Horkay Blog
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Thursday, 09 April 2009

Recently I finished my first deep dive into using SQL Server Integration Services (SSIS) on a project.  This was the conversion of 88 fairly complex DTS Packages from SQL 2000 to 2005.  I've used SSIS numerous times in the past, but I still considered myself at the "beginner" level, I'd say i'm almost "Intermediate" now that I've completed this project. 

All of our SSIS Packages for this project were implemented on a separate layer from the dbms, ultimately allowing application administrators the ability to control the jobs (via windows task scheduler).   This is one of the greatest benefits of SSIS is the ability to separate them from SQL Server.  The three cons to this are loss of SQL Agent for scheduling,  SQL Licensing and Performance of some tasks (can't use SQL Destination).   The pro's out weigh these con's, and in the very few instances where a con can't be overcome we do allow the ssis package to run on the same layer (usually large loads from Oracle to SQL where the SQL Destination object must be used for performance). 

It is definitely nice to allow the administrator unfettered access to the box and they are completely responsible for developing, deploying, configuring and scheduling their own SSIS Packages, not the SQL DBA Team.  We have 4 SQL Server DBA's, 170 Instances; there are a lot more App/Dev labor hours than their our SQL DBA labor hours.  The App/Dev team loves it too, it takes them a bit to get used to it, but everyone of them loves it.  Make sure you have good SLA's as DBA's still need to understand when large loads and complex ETL's will run against a database.

During the process I compiled a list of "pet peeves" for SSIS, here they are.  Hopefully as we adopt SQL 2008 SSIS, i'll be able to cross some of these off.

  • Excel (the list of issues seems endless)
    • Columns longer than 500 Characters
    • Strong data typing (Data conversion on 50+ columns is brutal!)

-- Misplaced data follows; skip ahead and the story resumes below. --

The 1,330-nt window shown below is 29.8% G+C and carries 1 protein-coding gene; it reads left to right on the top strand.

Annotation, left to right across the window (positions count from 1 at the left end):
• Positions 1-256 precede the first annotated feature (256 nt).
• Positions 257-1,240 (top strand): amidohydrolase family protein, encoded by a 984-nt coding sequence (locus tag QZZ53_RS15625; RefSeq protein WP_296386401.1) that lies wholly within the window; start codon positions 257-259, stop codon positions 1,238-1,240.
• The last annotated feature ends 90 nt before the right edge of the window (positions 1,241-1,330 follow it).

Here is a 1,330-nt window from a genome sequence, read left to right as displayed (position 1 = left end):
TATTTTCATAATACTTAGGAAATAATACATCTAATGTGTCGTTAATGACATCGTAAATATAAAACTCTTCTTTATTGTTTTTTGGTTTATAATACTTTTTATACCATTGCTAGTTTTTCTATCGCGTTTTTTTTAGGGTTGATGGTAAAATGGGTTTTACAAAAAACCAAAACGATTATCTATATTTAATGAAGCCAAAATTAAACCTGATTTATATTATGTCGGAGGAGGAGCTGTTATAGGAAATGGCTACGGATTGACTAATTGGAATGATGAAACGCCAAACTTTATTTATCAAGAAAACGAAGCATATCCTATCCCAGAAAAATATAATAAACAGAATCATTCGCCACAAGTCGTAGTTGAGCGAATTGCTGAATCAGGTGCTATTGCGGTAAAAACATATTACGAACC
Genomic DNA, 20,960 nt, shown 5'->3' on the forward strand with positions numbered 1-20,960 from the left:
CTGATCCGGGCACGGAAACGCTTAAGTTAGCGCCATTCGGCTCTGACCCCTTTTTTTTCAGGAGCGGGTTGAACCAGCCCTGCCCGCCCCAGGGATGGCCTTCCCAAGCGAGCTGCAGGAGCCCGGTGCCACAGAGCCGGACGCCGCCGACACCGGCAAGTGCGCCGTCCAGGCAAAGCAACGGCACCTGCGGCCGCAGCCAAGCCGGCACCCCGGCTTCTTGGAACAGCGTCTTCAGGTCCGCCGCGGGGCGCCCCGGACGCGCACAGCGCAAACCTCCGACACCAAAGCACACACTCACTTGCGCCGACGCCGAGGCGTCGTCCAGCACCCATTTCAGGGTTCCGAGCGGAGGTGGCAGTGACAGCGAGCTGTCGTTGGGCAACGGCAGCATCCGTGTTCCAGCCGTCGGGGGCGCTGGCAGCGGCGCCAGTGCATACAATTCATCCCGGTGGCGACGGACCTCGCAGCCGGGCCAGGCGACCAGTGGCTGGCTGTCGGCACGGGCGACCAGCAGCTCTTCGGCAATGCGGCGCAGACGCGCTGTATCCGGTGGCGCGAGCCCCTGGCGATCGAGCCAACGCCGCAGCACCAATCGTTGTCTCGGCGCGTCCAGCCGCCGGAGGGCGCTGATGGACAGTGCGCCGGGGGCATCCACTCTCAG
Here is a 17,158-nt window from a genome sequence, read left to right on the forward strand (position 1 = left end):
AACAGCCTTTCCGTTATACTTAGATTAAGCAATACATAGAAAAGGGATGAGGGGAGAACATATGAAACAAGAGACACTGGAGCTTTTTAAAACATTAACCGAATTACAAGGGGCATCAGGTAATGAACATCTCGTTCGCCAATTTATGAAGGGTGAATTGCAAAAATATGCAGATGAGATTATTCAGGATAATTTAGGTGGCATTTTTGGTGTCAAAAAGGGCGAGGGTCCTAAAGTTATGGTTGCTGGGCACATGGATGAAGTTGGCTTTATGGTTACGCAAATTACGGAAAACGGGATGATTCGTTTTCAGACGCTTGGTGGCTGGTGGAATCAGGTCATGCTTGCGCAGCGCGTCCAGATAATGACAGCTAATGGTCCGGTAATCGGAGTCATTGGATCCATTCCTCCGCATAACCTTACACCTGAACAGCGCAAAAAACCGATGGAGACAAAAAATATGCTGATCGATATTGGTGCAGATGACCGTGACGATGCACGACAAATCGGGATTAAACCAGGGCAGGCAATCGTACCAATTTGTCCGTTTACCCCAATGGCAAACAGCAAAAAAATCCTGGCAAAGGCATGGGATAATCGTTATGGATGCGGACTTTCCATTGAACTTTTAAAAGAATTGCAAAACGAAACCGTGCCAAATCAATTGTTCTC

• Mapping columns after data conversion, ugh !
  • Using variables for dynamic file names is not intuitive
    • This is timestamps in filenames etc, once learned it's not difficult, but for others viewing the package the first time it can be convoluted to determine how the variables are used to manipulate the name of the file source
  • Using wild cards for FTP (either put or get) is not intuitive
    • Converting some previous DTS Tasks would perform a put (mput) of {timestamp}.*, this ended up either remaining a batch file in ssis or creating a for loop that actually performed individual puts (really not smart to login 10 times for 10 puts).
  • Mapping columns in data flow tasks
    • If the names don't match there is no option to just do a 1:1 in order match, frustrating and tedious when your dealing with 50 or a 100 columns to perform manually
  • Configuration Files
    • A must to implement, but just seems to have a high learning curve
  • Restart of a failed packages (checkpoints)
    • Just didn't work the way we expected, but once learned was quite successfully
  • Oracle Integration
    • The pain here was and is endless, 3rd party tool is really necessary if your dealing with lots of integration
  • Default Properties for Fail Parent and Fail Package
    • For us it seemed we always wanted this to true and the default was false, there seemed to be no way to globally change this
  • Precedence Constraint Editor does not contain an expression builder
    • Oh how I missed the 3 ellipses
  • Executing another SSIS Package from an existing SSIS Package
    • We have several "shared" packages, but we weren't able to use the execute package task due to limitations on changing the properties, so we ended up using the Execute process task, which calls a batch file with the proper configuration file...ultimately the execute package task was useless
  • Readability of Configuration files makes editing difficult
    • We end up using XML Notepad on most servers, it'd be nice to see the property name as part of the node or an element so one could visually scan down the side and find things quicker.
Thursday, 09 April 2009 13:02:53 (Central Standard Time, UTC-06:00) | Comments [0] | SQL Server |  SSIS#
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